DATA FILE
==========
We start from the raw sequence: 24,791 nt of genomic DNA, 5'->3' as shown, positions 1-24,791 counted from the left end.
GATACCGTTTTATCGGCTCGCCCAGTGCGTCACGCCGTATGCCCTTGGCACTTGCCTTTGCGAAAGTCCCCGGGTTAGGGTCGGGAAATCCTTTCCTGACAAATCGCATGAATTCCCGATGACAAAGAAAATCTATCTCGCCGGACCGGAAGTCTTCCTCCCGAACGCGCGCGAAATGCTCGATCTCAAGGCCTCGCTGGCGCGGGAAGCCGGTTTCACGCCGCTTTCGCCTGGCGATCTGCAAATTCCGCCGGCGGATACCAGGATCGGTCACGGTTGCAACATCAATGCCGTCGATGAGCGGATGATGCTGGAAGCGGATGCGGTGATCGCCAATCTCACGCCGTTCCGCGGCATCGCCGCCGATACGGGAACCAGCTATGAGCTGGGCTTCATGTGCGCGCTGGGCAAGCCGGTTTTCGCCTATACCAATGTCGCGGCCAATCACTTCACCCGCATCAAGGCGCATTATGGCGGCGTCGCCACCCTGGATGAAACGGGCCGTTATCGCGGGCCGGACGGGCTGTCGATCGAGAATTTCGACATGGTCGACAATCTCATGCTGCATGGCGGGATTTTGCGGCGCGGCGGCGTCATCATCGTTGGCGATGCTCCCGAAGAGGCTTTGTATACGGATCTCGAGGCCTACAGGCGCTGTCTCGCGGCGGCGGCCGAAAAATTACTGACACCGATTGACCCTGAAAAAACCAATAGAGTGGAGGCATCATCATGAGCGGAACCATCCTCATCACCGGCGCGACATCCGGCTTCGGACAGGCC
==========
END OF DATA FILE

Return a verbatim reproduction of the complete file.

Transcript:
We start from the raw sequence: 24,791 nt of genomic DNA, 5'->3' as shown, positions 1-24,791 counted from the left end.
GATACCGTTTTATCGGCTCGCCCAGTGCGTCACGCCGTATGCCCTTGGCACTTGCCTTTGCGAAAGTCCCCGGGTTAGGGTCGGGAAATCCTTTCCTGACAAATCGCATGAATTCCCGATGACAAAGAAAATCTATCTCGCCGGACCGGAAGTCTTCCTCCCGAACGCGCGCGAAATGCTCGATCTCAAGGCCTCGCTGGCGCGGGAAGCCGGTTTCACGCCGCTTTCGCCTGGCGATCTGCAAATTCCGCCGGCGGATACCAGGATCGGTCACGGTTGCAACATCAATGCCGTCGATGAGCGGATGATGCTGGAAGCGGATGCGGTGATCGCCAATCTCACGCCGTTCCGCGGCATCGCCGCCGATACGGGAACCAGCTATGAGCTGGGCTTCATGTGCGCGCTGGGCAAGCCGGTTTTCGCCTATACCAATGTCGCGGCCAATCACTTCACCCGCATCAAGGCGCATTATGGCGGCGTCGCCACCCTGGATGAAACGGGCCGTTATCGCGGGCCGGACGGGCTGTCGATCGAGAATTTCGACATGGTCGACAATCTCATGCTGCATGGCGGGATTTTGCGGCGCGGCGGCGTCATCATCGTTGGCGATGCTCCCGAAGAGGCTTTGTATACGGATCTCGAGGCCTACAGGCGCTGTCTCGCGGCGGCGGCCGAAAAATTACTGACACCGATTGACCCTGAAAAAACCAATAGAGTGGAGGCATCATCATGAGCGGAACCATCCTCATCACCGGCGCGACATCCGGCTTCGGACAGGCC